"The war for tech talent isn't going away anytime soon," says Ms. Fedy. "Our poll confirmed that SMBs are finding it harder to attract candidates with the tech skills so critical to their future competitiveness and ability to innovate. SMB leaders may fear losing out to large corporations that have bigger budgets to recruit and pay top dollar for these highly skilled workers."

Supply chain disruptions are also an ongoing concern, particularly among SMBs that rely on external inputs to operate at full capacity and fulfill previously pent-up consumer demand. Supply chain ranks second only to talent risk as a potential obstacle to SMB growth, although large corporations deemed it a lower risk factor. Almost four in five (79 per cent) SMBs intend to source more product inputs within Canada, compared to only 25 per cent of large corporates.

"The pandemic exposed supply chain vulnerabilities that, in this next phase, are driving a majority of SMBs to rethink their supply chain processes and inputs to avoid future disruption," says KPMG's Jerome Thirion, Partner and National Lead Supply Chain Management Consulting. "Many companies right now are faced with finding the right mix between a variety of product offerings, cost-to-serve and supply chain complexity. The pandemic has shown that lowest price isn't necessarily the best answer for the bottom line and that a balance between global and local supply chains helps to better manage risks, enhance resiliency, and improve customer service. Given the importance of SMBs to our economy, this development bodes well for future domestic investment and Canada's recovery."

The rise of cyber incidents and the security concerns of a hybrid work environment also present growing operational risks for SMBs and large corporates alike, making it both a high priority and risk to growth that will need to be managed to maintain consumer trust.

Read more insights from KPMG's Business Outlook Poll and CEO Outlook: Canadian SMBs: Optimistic, hiring, and looking to make a difference.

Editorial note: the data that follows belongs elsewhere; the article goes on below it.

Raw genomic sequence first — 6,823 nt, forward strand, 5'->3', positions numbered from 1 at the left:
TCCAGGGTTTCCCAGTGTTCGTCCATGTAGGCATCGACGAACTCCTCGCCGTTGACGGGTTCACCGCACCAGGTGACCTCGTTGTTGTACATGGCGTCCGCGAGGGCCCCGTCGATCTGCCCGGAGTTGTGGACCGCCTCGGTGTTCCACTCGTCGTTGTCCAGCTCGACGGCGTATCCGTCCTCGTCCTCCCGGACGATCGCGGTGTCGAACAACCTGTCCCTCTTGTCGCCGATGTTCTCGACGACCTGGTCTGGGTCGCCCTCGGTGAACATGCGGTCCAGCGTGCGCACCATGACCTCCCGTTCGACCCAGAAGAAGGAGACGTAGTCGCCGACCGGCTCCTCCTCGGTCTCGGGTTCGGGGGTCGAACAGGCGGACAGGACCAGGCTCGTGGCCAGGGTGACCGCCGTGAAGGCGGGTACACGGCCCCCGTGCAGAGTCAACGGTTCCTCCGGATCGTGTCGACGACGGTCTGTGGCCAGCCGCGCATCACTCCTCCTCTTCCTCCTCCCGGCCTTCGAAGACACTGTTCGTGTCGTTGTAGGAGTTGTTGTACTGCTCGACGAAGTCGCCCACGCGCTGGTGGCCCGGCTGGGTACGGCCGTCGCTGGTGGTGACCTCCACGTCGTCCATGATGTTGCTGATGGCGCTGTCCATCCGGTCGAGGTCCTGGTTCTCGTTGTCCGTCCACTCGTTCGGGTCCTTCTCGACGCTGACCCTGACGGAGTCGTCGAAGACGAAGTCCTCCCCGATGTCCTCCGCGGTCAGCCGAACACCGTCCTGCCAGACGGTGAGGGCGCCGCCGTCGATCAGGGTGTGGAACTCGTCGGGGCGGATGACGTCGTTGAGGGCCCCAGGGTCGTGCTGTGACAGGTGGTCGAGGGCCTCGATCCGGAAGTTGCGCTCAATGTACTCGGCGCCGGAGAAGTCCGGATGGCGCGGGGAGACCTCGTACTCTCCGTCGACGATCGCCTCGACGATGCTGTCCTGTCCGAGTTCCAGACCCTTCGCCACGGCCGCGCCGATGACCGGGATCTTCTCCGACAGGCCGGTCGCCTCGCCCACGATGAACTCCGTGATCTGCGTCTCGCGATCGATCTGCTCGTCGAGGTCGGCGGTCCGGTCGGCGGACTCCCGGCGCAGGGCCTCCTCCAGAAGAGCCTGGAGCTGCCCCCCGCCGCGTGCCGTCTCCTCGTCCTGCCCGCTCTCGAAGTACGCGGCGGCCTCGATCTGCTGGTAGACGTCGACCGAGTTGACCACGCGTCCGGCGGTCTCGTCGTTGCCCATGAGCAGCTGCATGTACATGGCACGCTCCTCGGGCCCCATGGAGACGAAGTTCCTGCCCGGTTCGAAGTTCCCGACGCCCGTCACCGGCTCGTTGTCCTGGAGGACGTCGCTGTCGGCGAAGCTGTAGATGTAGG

About the KPMG Business Outlook Poll

KPMG polled 505 Canadian small- and medium-sized business owners and decision-makers between August 6 and August 15. The online survey of business owners and decision-makers were all drawn from Delvinia's premier online research panel, Asking Canadians, through the Methodify platform. Of the 505 survey respondents, 35 per cent are family-owned businesses and 74 per cent are privately held, while 31 per cent have revenues over $100 million annually and 24 per cent have annual revenues between $50-100 million.

About KPMG CEO Outlook

Now in its seventh year, the KPMG CEO Outlook provides an in-depth three-year outlook from thousands of global executives on enterprise and economic growth. See the 2021 Canadian Insights from some of Canada's most influential CEOs of large companies and organizations.

About KPMG in Canada

KPMG LLP, a limited liability partnership, is a full-service Audit, Tax and Advisory firm owned and operated by Canadians. For over 150 years, our professionals have provided consulting, accounting, auditing, and tax services to Canadians, inspiring confidence, empowering change, and driving innovation. Guided by our core values of Integrity, Excellence, Courage, Together, For Better, KPMG employs nearly 8,000 people in over 40 locations across Canada, serving private- and public-sector clients. KPMG is consistently ranked one of Canada's top employers and one of the best places to work in the country.

The firm is established under the laws of Ontario and is a member of KPMG's global organization of independent member firms affiliated with KPMG International, a private English company limited by guarantee. Each KPMG firm is a legally distinct and separate entity and describes itself as such. For more information, see

For media inquiries:

Nancy White
National Communications
KPMG in Canada